Thanks.
There is no such thing as 27 x 1.25. It's 27 x 1 1/4. As you'll see on Sheldon's site, two tires with what should be identical widths, one expressed as a decimal and one as a fraction, will never be the same. What you need to pay attention to is the ERTRO designation, which is the bead seat diameter. 27" is 650, 700C is 622. Regardless of the width, those two tires will never fit on the same rim. It gets even hairier when you get to 26". There are quite a few 26" sizes: MTB 26" is ERTRO 559; 650B aka 26 x 1 1/2" is 584; 26 x 1 3/8" English 3-speed size is 590 and there are several other more obscure sizes called 26".

You may be able to convert your 27" bicycle to use 700C wheels by using longer reach brakes. At that point, the actual width of the tire -- what will actually fit -- should be your guide. In some cases, that may actually be wider than the original.
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Old 05-28-19, 04:54 PM
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You know society is in trouble when "the science guy" can't convert inches to millimeters.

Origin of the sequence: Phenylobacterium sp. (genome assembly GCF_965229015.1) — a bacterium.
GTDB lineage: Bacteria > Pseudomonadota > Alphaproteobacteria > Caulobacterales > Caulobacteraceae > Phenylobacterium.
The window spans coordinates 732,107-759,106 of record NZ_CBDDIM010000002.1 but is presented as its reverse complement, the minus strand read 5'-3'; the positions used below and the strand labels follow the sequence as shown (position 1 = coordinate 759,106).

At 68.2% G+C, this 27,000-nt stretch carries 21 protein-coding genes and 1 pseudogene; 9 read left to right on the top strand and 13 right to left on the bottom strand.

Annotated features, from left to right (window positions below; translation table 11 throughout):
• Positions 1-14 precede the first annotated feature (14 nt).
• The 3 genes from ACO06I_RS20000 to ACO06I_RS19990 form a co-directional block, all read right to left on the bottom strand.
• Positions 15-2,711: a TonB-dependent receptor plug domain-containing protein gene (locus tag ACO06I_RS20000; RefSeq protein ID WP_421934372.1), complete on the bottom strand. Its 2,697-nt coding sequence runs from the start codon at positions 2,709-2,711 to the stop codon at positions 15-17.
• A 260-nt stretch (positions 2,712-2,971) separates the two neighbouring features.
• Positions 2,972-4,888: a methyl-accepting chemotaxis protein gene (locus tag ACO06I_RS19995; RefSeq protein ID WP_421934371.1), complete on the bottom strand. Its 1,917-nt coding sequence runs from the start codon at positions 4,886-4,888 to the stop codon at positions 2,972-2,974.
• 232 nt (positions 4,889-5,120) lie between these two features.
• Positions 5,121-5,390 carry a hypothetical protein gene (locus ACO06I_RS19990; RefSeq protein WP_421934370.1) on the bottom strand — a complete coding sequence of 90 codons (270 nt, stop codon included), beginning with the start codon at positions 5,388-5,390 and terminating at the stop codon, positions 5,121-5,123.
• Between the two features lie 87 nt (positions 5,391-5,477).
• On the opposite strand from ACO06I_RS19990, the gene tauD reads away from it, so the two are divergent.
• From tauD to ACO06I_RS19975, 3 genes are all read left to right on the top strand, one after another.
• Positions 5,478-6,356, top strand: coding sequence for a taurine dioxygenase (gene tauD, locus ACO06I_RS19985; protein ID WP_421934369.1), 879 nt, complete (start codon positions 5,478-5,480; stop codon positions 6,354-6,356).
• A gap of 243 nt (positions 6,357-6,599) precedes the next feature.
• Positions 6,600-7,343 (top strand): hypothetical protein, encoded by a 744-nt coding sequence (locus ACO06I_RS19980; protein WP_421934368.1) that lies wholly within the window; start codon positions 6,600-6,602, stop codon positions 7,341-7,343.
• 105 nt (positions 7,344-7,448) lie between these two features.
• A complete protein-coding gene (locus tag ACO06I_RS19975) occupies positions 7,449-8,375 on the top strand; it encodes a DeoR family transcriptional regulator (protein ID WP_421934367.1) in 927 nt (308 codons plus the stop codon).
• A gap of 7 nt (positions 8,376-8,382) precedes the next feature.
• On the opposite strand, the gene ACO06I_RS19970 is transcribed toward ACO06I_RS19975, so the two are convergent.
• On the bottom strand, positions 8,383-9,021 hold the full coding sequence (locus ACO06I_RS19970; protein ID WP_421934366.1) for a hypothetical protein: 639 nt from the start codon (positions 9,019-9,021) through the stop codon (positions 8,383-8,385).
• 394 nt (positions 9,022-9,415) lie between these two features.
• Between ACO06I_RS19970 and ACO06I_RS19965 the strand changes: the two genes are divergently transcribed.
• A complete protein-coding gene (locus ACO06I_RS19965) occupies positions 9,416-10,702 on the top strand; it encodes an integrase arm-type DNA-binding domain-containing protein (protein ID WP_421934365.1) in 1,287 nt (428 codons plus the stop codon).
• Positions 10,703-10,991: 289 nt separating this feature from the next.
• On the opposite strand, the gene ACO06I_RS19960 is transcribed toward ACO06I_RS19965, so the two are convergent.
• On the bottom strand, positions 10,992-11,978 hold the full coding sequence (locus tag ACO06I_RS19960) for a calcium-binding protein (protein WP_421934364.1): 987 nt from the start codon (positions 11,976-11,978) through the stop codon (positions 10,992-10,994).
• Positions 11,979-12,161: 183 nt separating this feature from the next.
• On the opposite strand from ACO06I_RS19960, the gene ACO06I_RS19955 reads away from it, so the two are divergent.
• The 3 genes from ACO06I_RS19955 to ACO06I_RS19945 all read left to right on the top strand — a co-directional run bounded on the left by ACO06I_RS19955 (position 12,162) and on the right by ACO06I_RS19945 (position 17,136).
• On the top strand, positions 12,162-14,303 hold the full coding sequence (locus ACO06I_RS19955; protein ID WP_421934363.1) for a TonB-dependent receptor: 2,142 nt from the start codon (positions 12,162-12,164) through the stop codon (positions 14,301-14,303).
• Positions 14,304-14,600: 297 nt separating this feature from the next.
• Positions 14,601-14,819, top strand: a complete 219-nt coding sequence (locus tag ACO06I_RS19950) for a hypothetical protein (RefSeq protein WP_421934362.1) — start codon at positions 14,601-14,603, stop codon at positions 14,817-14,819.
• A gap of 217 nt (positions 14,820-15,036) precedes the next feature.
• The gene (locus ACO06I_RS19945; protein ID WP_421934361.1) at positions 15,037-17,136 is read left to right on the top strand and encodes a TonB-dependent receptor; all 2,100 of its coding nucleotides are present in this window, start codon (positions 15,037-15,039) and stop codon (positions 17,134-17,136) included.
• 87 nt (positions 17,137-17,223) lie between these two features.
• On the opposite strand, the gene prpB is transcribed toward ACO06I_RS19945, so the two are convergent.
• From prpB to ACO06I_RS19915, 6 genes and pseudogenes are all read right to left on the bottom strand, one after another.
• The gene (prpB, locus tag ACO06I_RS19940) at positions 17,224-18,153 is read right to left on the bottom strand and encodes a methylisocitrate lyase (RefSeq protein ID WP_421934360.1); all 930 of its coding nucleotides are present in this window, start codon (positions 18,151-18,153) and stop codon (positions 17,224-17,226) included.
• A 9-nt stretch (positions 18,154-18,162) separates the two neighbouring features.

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Old 05-28-19, 06:52 PM
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Originally Posted by palincss View Post
There is no such thing as 27 x 1.25. It's 27 x 1 1/4. As you'll see on Sheldon's site, two tires with what should be identical widths, one expressed as a decimal and one as a fraction, will never be the same. What you need to pay attention to is the ERTRO designation, which is the bead seat diameter. 27" is 650, 700C is 622. Regardless of the width, those two tires will never fit on the same rim. It gets even hairier when you get to 26". There are quite a few 26" sizes: MTB 26" is ERTRO 559; 650B aka 26 x 1 1/2" is 584; 26 x 1 3/8" English 3-speed size is 590 and there are several other more obscure sizes called 26".

You may be able to convert your 27" bicycle to use 700C wheels by using longer reach brakes. At that point, the actual width of the tire -- what will actually fit -- should be your guide. In some cases, that may actually be wider than the original.